July 13th, 2008: It’s been a nice summer day, except for some light rain and thunder late in the afternoon.
We spent the week at Greenwater. We went there on Monday, with stops at Grimson’s and at Jenny’s place, on the way. It never stopped raining, and our motor home developed leaks where there weren’t any before. Russ Feairs and family were out there at the same time we were; Russ told me there was four and a half inches of rain during the week. Almost two inches of that came Thursday evening and night, with some marble-sized hail thrown in. It was so deafening in the motor home that we couldn’t hear each other.
Wednesday was a beautiful day, though, and the beach was crowded. The bad weather didn’t really affect us; we aren’t much for sitting around outside and we can have coffee, visit people, and read just as well in the rain as in sunshine. We managed visits to the Chase’s, Miller’s, and Dunlop’s homes, and with many more people around the Park and at the Beach Café for coffee. There always seemed to be a lot of people at coffee, just like the old days. We had a ball.
There seemed to be a lot of kids around the Park; both of us noticed it. Could it be that the Park is again becoming a family destination? Or is it just a natural cycle?
Some of the changes we noticed: Rose and Jim Steadman have added a full-length lean-to to the south side of the Park Store, which gave a great increase in the amount of product display space. I asked Rose if it gave her any problems with shop-lifting, but she said they monitor it with closed-circuit TV and also don’t stock items out there that would appeal to the light-fingered set.
Connie and Gary Schmidt added to the west side of the Beach Café, giving them more kitchen space as well as Take-Out and Ice Cream space. Connie says it makes a big difference to the convenience of working in the kitchen.
All the Park RV sites in Hilltop are electrified, and about half those in Cranberry. Still, when we got there Monday evening, we got the last electrified site and that was only because someone had just cancelled.
At the entry gate, both gates were open with a sign telling those with valid permits to use the right-hand gate. At last! We agitated for that for years. There is nothing more frustrating than having to wait in a long line-up when one already has a permit.
The geese were rounded up and hauled away on the 2nd, but a few escaped. We saw them sunning themselves in the rain out on the Peninsula. Eight or ten are a lot easier to take than seventy or eighty. Someone, I can’t remember who, said a similar problem was solved at another Park by letting a dog run loose when there were no people around. The dog hazed the geese until they got discouraged and nested elsewhere.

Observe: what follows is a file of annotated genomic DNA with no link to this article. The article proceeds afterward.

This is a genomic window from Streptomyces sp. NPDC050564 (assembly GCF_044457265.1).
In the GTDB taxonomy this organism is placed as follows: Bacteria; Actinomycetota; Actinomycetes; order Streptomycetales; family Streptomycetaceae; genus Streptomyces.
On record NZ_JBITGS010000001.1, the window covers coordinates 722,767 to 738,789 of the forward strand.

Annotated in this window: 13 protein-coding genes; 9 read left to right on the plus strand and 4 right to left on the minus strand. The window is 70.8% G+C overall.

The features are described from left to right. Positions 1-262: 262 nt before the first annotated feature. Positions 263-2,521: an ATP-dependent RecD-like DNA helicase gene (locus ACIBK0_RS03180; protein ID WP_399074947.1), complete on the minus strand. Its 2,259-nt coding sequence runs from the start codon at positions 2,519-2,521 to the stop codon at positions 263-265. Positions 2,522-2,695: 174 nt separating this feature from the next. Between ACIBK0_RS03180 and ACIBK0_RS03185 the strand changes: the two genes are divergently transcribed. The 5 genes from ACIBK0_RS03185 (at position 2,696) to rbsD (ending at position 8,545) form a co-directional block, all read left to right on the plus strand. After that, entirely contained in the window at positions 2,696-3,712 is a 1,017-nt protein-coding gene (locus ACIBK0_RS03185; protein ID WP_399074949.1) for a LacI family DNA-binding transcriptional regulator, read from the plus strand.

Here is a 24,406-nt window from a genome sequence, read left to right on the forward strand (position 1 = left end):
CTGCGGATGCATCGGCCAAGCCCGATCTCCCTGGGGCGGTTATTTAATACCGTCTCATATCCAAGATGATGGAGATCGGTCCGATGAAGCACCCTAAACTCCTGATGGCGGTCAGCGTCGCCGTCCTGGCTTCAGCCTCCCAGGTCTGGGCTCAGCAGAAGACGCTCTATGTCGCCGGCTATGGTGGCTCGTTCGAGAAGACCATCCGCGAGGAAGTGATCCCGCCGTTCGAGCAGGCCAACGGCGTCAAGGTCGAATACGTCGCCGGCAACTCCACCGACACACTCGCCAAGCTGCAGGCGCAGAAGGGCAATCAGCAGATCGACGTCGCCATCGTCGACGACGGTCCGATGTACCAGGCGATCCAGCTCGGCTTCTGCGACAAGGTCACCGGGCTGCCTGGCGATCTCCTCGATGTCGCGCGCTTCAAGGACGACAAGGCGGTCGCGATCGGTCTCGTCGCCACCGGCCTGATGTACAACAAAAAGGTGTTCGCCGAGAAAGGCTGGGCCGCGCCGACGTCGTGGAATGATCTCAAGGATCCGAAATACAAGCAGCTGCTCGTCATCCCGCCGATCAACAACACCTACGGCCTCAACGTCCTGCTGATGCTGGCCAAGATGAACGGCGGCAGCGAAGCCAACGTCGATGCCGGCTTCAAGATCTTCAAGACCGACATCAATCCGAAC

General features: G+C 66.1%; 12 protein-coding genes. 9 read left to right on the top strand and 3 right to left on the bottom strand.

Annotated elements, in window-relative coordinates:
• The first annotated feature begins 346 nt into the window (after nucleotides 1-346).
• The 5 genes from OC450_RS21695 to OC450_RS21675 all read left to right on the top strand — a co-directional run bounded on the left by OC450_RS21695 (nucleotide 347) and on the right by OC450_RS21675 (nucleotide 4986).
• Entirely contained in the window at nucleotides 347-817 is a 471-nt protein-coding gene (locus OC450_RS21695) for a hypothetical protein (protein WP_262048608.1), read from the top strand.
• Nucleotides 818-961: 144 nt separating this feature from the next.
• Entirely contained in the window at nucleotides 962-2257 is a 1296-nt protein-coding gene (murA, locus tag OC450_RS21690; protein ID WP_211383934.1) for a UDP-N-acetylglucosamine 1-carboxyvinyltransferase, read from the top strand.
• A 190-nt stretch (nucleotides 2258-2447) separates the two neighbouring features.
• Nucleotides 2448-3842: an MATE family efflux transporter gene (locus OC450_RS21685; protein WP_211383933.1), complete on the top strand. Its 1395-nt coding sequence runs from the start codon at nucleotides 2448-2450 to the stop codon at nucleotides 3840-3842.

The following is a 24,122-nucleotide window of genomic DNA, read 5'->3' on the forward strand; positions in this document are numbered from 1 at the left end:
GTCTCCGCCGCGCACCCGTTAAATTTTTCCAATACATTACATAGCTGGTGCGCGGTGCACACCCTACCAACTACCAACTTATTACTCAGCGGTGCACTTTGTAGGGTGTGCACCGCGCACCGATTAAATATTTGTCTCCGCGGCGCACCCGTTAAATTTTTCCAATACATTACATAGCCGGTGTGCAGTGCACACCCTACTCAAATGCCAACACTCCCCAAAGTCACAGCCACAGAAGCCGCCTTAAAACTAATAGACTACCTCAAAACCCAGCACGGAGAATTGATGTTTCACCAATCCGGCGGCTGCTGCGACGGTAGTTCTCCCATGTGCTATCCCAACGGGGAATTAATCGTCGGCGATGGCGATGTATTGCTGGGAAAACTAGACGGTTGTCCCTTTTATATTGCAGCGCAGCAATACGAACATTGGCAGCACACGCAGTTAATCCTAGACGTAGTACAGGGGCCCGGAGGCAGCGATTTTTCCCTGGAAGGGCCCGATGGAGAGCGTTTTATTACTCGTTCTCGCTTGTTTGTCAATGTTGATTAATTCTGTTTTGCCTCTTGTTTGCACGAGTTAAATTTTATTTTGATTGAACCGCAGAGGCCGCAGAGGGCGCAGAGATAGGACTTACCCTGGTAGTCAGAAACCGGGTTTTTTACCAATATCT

We met our newest great-grandchild on the way home Friday. We stopped at Tisdale and visited Aaron, Nicole and Logan, who is just over one month old. He was born on June 7th in Saskatoon, while we were away on our Dakotas trip. He really is a fine looking lad.
Mike was there, too, so of course we had to take some four-generation pictures, with Logan lying in the old family cradle. It was originally bought by my great-grandparents, the Woodhulls, and my grandmother was the first child rocked in it. She was born in 1877, making the cradle 131 years old. The cradle left the family for a few years, but was bought back and has stayed in the family ever since. It came to us in 1961, in bad shape and heavily coated with black varnish. I refinished it and repaired it for Mike and Jenny. Many of our grandchildren, including Aaron, have been rocked in it since, and now it is serving the sixth generation.
Being quite shallow, it can only be used until the kid starts rolling around, but in my grandmother’s time kids were kept so swaddled up that they couldn’t move, so the cradle would be useful for longer. Logan is now sleeping in a beautiful crib that his grandfather Mike made for him. It will do him for years, or until a newcomer bumps him out of it.